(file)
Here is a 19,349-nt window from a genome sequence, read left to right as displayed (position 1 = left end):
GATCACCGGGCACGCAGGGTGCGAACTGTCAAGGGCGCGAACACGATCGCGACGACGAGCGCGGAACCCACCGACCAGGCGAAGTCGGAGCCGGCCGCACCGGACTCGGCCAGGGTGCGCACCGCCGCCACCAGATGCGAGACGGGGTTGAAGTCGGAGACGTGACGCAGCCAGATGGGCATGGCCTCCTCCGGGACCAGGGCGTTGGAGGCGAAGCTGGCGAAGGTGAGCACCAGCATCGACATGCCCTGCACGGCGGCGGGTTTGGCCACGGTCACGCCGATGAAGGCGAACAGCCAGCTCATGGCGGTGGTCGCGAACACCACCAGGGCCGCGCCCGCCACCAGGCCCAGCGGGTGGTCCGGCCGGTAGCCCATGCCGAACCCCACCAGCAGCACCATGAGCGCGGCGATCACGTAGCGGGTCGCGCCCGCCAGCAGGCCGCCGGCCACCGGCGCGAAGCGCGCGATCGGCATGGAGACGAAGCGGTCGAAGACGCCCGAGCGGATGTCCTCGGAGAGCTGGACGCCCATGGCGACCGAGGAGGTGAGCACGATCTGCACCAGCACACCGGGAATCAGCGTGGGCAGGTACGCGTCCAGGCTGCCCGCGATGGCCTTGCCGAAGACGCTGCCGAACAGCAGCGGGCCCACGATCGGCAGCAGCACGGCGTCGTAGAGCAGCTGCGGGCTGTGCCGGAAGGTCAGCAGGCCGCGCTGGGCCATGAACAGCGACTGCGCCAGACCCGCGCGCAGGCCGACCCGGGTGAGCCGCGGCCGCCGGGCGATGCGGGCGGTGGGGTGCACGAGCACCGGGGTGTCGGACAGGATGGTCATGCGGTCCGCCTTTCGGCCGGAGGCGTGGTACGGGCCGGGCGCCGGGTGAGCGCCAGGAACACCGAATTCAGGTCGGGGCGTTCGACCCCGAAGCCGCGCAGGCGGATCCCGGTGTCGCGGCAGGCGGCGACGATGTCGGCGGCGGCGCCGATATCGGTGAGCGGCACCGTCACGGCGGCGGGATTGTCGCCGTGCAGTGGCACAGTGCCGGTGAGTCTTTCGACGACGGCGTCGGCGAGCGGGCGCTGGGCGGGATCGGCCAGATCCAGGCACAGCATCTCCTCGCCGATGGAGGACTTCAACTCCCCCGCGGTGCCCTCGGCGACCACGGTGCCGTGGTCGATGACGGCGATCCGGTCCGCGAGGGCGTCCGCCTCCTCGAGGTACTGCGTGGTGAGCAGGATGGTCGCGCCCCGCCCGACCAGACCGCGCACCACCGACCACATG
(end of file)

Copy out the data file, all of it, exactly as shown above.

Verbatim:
Here is a 19,349-nt window from a genome sequence, read left to right as displayed (position 1 = left end):
GATCACCGGGCACGCAGGGTGCGAACTGTCAAGGGCGCGAACACGATCGCGACGACGAGCGCGGAACCCACCGACCAGGCGAAGTCGGAGCCGGCCGCACCGGACTCGGCCAGGGTGCGCACCGCCGCCACCAGATGCGAGACGGGGTTGAAGTCGGAGACGTGACGCAGCCAGATGGGCATGGCCTCCTCCGGGACCAGGGCGTTGGAGGCGAAGCTGGCGAAGGTGAGCACCAGCATCGACATGCCCTGCACGGCGGCGGGTTTGGCCACGGTCACGCCGATGAAGGCGAACAGCCAGCTCATGGCGGTGGTCGCGAACACCACCAGGGCCGCGCCCGCCACCAGGCCCAGCGGGTGGTCCGGCCGGTAGCCCATGCCGAACCCCACCAGCAGCACCATGAGCGCGGCGATCACGTAGCGGGTCGCGCCCGCCAGCAGGCCGCCGGCCACCGGCGCGAAGCGCGCGATCGGCATGGAGACGAAGCGGTCGAAGACGCCCGAGCGGATGTCCTCGGAGAGCTGGACGCCCATGGCGACCGAGGAGGTGAGCACGATCTGCACCAGCACACCGGGAATCAGCGTGGGCAGGTACGCGTCCAGGCTGCCCGCGATGGCCTTGCCGAAGACGCTGCCGAACAGCAGCGGGCCCACGATCGGCAGCAGCACGGCGTCGTAGAGCAGCTGCGGGCTGTGCCGGAAGGTCAGCAGGCCGCGCTGGGCCATGAACAGCGACTGCGCCAGACCCGCGCGCAGGCCGACCCGGGTGAGCCGCGGCCGCCGGGCGATGCGGGCGGTGGGGTGCACGAGCACCGGGGTGTCGGACAGGATGGTCATGCGGTCCGCCTTTCGGCCGGAGGCGTGGTACGGGCCGGGCGCCGGGTGAGCGCCAGGAACACCGAATTCAGGTCGGGGCGTTCGACCCCGAAGCCGCGCAGGCGGATCCCGGTGTCGCGGCAGGCGGCGACGATGTCGGCGGCGGCGCCGATATCGGTGAGCGGCACCGTCACGGCGGCGGGATTGTCGCCGTGCAGTGGCACAGTGCCGGTGAGTCTTTCGACGACGGCGTCGGCGAGCGGGCGCTGGGCGGGATCGGCCAGATCCAGGCACAGCATCTCCTCGCCGATGGAGGACTTCAACTCCCCCGCGGTGCCCTCGGCGACCACGGTGCCGTGGTCGATGACGGCGATCCGGTCCGCGAGGGCGTCCGCCTCCTCGAGGTACTGCGTGGTGAGCAGGATGGTCGCGCCCCGCCCGACCAGACCGCGCACCACCGACCACATG